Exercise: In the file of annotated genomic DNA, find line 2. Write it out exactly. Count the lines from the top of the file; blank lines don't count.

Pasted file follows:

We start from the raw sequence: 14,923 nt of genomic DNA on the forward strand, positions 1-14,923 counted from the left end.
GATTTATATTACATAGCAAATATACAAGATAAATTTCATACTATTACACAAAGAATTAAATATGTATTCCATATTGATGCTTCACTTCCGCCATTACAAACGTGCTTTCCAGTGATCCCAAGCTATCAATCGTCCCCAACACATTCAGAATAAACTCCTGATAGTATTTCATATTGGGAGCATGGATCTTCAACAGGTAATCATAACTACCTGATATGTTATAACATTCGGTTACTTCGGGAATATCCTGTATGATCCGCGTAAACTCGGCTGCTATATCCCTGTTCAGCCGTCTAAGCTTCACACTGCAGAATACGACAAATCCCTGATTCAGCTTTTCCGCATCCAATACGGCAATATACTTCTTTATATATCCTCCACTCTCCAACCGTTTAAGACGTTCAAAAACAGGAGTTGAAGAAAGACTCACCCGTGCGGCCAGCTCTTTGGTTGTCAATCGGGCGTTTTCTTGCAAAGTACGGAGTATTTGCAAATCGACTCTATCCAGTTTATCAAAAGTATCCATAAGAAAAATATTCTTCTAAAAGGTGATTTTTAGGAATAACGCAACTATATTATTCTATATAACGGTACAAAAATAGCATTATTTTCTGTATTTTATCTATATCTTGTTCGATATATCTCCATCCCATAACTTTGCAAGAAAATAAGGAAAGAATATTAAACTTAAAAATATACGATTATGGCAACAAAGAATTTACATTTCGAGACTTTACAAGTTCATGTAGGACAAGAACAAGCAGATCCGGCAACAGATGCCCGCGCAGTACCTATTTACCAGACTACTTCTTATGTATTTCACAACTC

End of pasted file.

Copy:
GATTTATATTACATAGCAAATATACAAGATAAATTTCATACTATTACACAAAGAATTAAATATGTATTCCATATTGATGCTTCACTTCCGCCATTACAAACGTGCTTTCCAGTGATCCCAAGCTATCAATCGTCCCCAACACATTCAGAATAAACTCCTGATAGTATTTCATATTGGGAGCATGGATCTTCAACAGGTAATCATAACTACCTGATATGTTATAACATTCGGTTACTTCGGGAATATCCTGTATGATCCGCGTAAACTCGGCTGCTATATCCCTGTTCAGCCGTCTAAGCTTCACACTGCAGAATACGACAAATCCCTGATTCAGCTTTTCCGCATCCAATACGGCAATATACTTCTTTATATATCCTCCACTCTCCAACCGTTTAAGACGTTCAAAAACAGGAGTTGAAGAAAGACTCACCCGTGCGGCCAGCTCTTTGGTTGTCAATCGGGCGTTTTCTTGCAAAGTACGGAGTATTTGCAAATCGACTCTATCCAGTTTATCAAAAGTATCCATAAGAAAAATATTCTTCTAAAAGGTGATTTTTAGGAATAACGCAACTATATTATTCTATATAACGGTACAAAAATAGCATTATTTTCTGTATTTTATCTATATCTTGTTCGATATATCTCCATCCCATAACTTTGCAAGAAAATAAGGAAAGAATATTAAACTTAAAAATATACGATTATGGCAACAAAGAATTTACATTTCGAGACTTTACAAGTTCATGTAGGACAAGAACAAGCAGATCCGGCAACAGATGCCCGCGCAGTACCTATTTACCAGACTACTTCTTATGTATTTCACAACTC